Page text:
Majority actinic keratoses usually appear as an erythematous plaque, but rare variant present as a pigmented lesion. PAK commonly presents as brown-to-black-colored papules or plaques on sun-exposed areas of size ranging from <1 cm to more than 5 cm in diameter.[9] Most PAK presents as progressive growth, as “spreading” or “centrifugal.”[10] Our case had similar annular pigmented maculo-plaque of more than 5 cm and with variation in colors, so we suspected LMM.

Skin punch biopsy is necessary to differentiate PAK from LMM since they share many dermoscopic features. The dermoscopic features of a PAK contain a pseudo network and gray or black dots and globules.[11] However, features such as pseudo networks and hyperpigmented globules are also present in LMM; therefore, histopathology is the gold standard for establishing a diagnosis.[12]

The histopathology of non-PAK shows solar elastosis in the dermis with cytologic atypia of the basal keratinocytes and parakeratosis in which there is sparing of the follicular epithelium. In addition to the features observed in non-PAK, PAK will also show increased melanin within the epidermis and dermis.[11] Biopsy in our case showed similar findings to consider the diagnosis of PAK.

On clinicopathology correlation, it was almost clear about the diagnosis of PAK but as there were a greater number of vacuolated cells in lower epidermis, we performed Melan A/MART-1 immunostaining for confirmation, which showed focal increased number of Melan A staining cells with dendrites in basal layer without clusters or pagetoid upward migration. Hence, it was noted that along with increased melanin in epidermis and dermis, melanocyte number was also increased in PAK.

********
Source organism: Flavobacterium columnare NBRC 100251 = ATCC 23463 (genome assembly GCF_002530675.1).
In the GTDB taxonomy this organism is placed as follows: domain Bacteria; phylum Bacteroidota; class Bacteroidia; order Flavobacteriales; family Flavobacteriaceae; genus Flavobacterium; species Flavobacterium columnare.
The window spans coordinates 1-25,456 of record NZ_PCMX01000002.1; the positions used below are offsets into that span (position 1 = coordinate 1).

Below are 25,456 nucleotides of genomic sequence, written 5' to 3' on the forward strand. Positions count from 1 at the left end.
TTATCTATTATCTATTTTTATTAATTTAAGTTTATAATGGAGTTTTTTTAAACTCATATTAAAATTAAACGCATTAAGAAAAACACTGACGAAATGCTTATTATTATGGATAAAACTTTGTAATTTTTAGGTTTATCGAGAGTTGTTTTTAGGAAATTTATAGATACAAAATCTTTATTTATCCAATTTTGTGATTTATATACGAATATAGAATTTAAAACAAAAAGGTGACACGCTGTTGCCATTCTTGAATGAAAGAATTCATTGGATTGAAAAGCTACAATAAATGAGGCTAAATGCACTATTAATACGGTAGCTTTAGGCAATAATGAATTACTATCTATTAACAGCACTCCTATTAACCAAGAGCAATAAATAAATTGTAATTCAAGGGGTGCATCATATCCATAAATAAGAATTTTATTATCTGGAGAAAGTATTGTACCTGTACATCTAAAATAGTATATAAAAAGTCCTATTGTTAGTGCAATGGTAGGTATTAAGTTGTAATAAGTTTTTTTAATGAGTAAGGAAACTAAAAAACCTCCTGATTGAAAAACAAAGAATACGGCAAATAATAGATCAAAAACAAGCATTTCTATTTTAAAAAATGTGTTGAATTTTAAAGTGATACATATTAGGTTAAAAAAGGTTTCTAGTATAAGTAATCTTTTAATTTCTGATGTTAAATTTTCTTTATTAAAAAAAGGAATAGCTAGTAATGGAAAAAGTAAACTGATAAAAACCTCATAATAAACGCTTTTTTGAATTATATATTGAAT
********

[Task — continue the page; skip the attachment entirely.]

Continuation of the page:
Treatment options for PAK are the same as that for non-PAK. Lesions may be treated using cryotherapy with liquid nitrogen. Topical therapy with either 5-fluorouracil, imiquimod, or ingenol, curettage, photodynamic therapy, and superficial peels may be used when there are multiple lesions.[13] In our patient, we treated PAK with topical 5 fluorouracil and imiquimod cream as patient was refused cryotherapy treatment. After 1 month of treatment, there was improvement in the lesion in form of flattened plaque area and color became faint and she is now on regular follow-up.

  Conclusion Top

Annular PAK can present as maculo-plaque with variation in colors and of size more than 5 cm on sun-exposed area mostly in aged person which can mimics LMM and as dermoscopic features of both may be similar; dermatopathology is a gold standard for diagnosis and Melan A/MART-1 immunostaining can be used for further confirmation. Hence, treating dermatologist should be aware and cautious about both conditions as lentigo maligna needs more aggressive and destructive treatment.